Here’s a real-world example. After a pipe burst, one company’s records were found to have incorrectly described the pipe as seamless. A Public Utilities Commission (PUC) ordered the utility to turn over numerous records justifying the pressure levels throughout its gas system. Because the company was unable to meet the initial deadline for turning over those records, the PUC has threatened to fine it up to $6 million. Since then, the company hasn’t been able to find many of the requested records, which the PUC is looking into as a possible violation of the law.
To enable you to avoid gaps in record-keeping and meet the time frames specified for audits or litigation requests, you need to organize your records into a comprehensive, readily accessible library. This requires identification, collection, and indexing of these distributed paper documents. You will never be able to get a complete handle on these records and control your risks without some amount of digital conversion.
You may have already invested in a Pipeline Integrity Management System (PIMS) or GIS to help you meet regulatory mandates. But how do you get the appropriate paper records into those systems so you can be prepared for an audit or litigation request?
Compliance with Title 49 Part 192 requires that documentation of each test performed to meet minimum federal safety standards must be maintained for at least five years.
Transforming Pipeline Integrity Document Management to Control Risk
Document management solutions help you organize and convert hardcopy records, whatever their size or format. Indexing, coding, and classification of converted documents facilitate rapid search and retrieval for routine maintenance, audit requests, discovery processes, and producing evidentiary data for pending litigation.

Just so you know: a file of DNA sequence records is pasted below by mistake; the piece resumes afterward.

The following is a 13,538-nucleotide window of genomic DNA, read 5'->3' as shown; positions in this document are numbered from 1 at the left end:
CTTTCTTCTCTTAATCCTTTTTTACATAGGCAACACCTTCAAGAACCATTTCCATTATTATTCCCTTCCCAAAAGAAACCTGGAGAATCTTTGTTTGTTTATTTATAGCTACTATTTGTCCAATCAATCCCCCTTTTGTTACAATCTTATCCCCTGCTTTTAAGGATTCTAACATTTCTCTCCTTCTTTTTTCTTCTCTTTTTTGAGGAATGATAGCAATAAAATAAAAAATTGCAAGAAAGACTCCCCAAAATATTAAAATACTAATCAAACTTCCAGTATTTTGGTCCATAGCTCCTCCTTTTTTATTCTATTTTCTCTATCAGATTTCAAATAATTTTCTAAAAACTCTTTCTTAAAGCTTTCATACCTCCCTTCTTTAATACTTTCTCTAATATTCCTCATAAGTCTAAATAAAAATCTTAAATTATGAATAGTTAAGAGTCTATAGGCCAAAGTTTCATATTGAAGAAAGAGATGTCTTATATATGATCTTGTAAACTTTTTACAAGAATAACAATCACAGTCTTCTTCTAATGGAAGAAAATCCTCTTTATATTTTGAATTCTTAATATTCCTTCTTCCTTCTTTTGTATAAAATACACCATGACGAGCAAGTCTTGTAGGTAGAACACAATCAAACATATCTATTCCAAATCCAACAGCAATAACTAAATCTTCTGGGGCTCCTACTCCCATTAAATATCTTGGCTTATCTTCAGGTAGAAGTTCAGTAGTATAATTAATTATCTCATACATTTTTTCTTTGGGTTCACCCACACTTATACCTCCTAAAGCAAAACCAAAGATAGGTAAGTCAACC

However, document management and imaging technology alone are not enough. They must be employed within the greater context of a comprehensive and legally defensible record-keeping program while meeting the needs of your daily business. This should include defined and consistently applied records management policies, especially well-defined retention schedules, and effective management of legal holds.
As such, it’s important that your organization draw upon best practices to define a program that meets your specific needs in the commodity pipeline operating businesses.
For More Information
Learn more about Iron Mountain’s standardized, centralized document management and storage capabilities that make it easy to find what you need, when you need it and give you more time and resources to commit to your strategic initiatives — as well as improving your ability to prove chain-of-custody to auditors, litigators, and regulatory bodies. Call us at 1-800-899-IRON (4766).
Document management solutions help you organize and convert hardcopy records, whatever their size or format.